Automated project-management models might be popular, but they don’t lead to the championship-quality results.
Project managers achieve greater success and long-term sustainability by leveraging emotional intelligence (EI). Yes, mastering emotions makes it possible to motivate employees to higher performances. There are two types of EI. (More on that later.)
Meantime, is EI always helpful? No. It depends. It can have a downside.
When managers or employees hide their feelings and strategically use their skills for personal gain by manipulating others.
As a result of such political environments, project team members lose their abilities to reason.
How leaders use EI
Leaders use EI — to develop their vision and in management of their teams — for execution of strategies in project management to realize higher performances.
Conversely, typical managers might be capable of developing promising strategies, but they only reach satisfactory results from execution. Why?
They don’t leverage the potential of EI in their workplace teams by encouraging open, emotional expression.
Consequently, they don’t motivate their teams to effectively execute strategies for the best outcomes.
Worse, some tend to hire people who aren’t assertive and who are reluctant to tell bosses about looming issues and obstacles to organization success.
Nor do such managers understand their workplace collective emotions — the feelings of their groups of employees.
If new initiatives and projects aren’t popular among employees, the water-cooler gossip leads to a negative group-think which can be quite damaging and can even lead to the downfall of projects.
So, what are the results? The outcomes are tantamount to strategy without execution for average results.
Leaders use emotional intelligence — to develop their vision and in management of their teams — for execution of strategies in project management to realize higher performances.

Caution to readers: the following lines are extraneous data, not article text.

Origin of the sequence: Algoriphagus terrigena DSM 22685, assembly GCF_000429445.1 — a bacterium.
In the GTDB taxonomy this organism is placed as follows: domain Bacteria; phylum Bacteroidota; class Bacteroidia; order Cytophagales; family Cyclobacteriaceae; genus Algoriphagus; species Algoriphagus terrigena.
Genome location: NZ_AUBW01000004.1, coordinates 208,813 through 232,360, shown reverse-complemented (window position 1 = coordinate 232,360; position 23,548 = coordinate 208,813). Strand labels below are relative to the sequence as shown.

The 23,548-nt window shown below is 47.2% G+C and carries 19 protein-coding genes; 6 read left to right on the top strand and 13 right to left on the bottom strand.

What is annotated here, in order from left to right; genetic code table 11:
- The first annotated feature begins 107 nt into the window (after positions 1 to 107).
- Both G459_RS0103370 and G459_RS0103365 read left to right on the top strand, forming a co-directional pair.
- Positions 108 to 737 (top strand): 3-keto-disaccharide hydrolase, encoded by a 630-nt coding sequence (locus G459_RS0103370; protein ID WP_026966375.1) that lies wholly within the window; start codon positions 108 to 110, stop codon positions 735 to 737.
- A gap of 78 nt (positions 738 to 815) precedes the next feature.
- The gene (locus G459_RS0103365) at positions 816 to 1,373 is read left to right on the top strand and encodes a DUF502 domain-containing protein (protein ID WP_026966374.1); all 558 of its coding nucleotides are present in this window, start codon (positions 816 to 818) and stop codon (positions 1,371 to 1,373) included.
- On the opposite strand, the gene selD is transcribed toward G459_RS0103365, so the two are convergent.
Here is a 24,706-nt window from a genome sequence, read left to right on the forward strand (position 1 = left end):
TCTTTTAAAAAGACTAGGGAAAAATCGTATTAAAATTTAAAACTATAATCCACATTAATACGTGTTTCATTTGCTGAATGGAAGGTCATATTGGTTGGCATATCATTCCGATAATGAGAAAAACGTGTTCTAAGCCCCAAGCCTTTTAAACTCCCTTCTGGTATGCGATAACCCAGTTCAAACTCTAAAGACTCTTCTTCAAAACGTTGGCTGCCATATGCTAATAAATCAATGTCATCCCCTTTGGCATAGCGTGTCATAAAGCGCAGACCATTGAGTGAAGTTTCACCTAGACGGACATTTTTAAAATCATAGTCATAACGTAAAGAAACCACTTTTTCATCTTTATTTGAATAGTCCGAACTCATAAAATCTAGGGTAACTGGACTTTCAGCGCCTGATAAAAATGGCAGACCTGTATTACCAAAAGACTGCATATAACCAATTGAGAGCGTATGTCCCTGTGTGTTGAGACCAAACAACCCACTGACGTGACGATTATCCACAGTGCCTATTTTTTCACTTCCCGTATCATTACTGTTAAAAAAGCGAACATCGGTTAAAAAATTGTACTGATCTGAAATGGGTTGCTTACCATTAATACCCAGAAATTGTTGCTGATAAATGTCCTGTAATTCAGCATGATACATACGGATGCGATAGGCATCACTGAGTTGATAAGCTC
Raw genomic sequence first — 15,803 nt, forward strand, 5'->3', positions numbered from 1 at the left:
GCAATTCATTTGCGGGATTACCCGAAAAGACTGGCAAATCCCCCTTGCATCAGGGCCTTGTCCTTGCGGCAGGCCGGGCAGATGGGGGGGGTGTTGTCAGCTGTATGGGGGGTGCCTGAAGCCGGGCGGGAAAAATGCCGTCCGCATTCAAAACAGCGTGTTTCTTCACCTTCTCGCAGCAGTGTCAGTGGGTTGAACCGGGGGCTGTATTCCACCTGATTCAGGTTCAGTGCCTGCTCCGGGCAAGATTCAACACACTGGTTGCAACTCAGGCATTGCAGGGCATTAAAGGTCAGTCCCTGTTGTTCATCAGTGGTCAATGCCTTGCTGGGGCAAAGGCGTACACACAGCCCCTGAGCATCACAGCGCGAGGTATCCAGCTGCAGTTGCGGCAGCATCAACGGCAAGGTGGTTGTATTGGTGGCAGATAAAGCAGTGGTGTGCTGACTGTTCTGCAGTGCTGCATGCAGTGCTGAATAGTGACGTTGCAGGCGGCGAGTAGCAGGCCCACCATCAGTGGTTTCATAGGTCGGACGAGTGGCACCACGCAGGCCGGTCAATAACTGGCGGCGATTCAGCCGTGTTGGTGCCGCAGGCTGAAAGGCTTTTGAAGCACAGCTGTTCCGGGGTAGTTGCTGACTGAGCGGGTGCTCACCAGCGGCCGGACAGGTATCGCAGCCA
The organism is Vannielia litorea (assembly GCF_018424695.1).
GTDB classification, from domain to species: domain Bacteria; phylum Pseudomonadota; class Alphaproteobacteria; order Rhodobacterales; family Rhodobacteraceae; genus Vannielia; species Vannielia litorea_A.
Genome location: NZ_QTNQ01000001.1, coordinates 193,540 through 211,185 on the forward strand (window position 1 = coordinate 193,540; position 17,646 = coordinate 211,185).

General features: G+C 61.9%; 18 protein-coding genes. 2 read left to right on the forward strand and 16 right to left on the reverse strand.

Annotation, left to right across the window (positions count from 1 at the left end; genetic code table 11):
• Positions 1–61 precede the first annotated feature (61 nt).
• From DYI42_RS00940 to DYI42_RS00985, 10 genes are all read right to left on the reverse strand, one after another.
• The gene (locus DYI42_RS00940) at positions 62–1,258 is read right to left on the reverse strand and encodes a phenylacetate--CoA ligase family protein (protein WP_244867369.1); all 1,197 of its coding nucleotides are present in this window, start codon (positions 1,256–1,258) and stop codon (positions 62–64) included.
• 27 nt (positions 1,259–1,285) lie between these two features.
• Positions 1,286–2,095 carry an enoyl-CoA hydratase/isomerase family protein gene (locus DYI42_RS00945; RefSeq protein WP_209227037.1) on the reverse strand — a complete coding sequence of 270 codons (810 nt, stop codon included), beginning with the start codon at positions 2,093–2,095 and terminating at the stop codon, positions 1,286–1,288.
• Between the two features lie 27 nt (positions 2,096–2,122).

Steps to greater success
The process starts for managers by learning more about EI. After studying it, they follow with a self-examination of their communication practices and body language — checking to see if they create barriers between themselves and their teams.
Managers can then increase their chances for success in their visions — improving the culture’s climate — by inspiring an environment of open communication.
Naturally, employee freedom of emotional expression must neither offend the sensitivities of team members nor hurt the welfare of the organization.
However, if managers better understand their own EI and their teams’ collective emotions and encourage freedom in emotional expression, they’ll improve their odds of identifying and managing negative emotions for superior results from execution.
Projects can be more successful by identifying and communicating with appropriate emotional values — as a complement to automated project-management models.
From the Coach’s Corner, related information:
6 Types of Ineffective Project Managers — Poor performing project managers generally have one of six traits, according to technology author Phil Simon. Actually, his insights are applicable for any type of manager. Pulling no punches, Mr. Simon’s commentary, “Bad Project Managers: 6 Archetypes,” was published in InformationWeek.
Leadership and Planning Tips for Successful Project Management — In truth, projects fail because they’re not managed. Yes, there are varying degrees, but in reality they’re either managed or they’re not. The project manager must possess 11 leadership attributes to manage the team, stay on track and keep within budget.
4 Ways to Solve 6 Uncertainties in Project Management — Seemingly negative surprises have often been perceived as insurmountable, but that’s not always the situation in project management. By innovatively spotting opportunities in uncertainties, the results often exceed initial expectations in budgeting, quality and scheduling. That’s the lesson according to an academic report.
How to Grow Your EI for Leadership Success — Emotional intelligence (EI) is important for communication and leadership. A person who has EI is able to evaluate, understand, and control emotions.
“When dealing with people, remember you are not dealing with creatures of logic, but creatures of emotion.”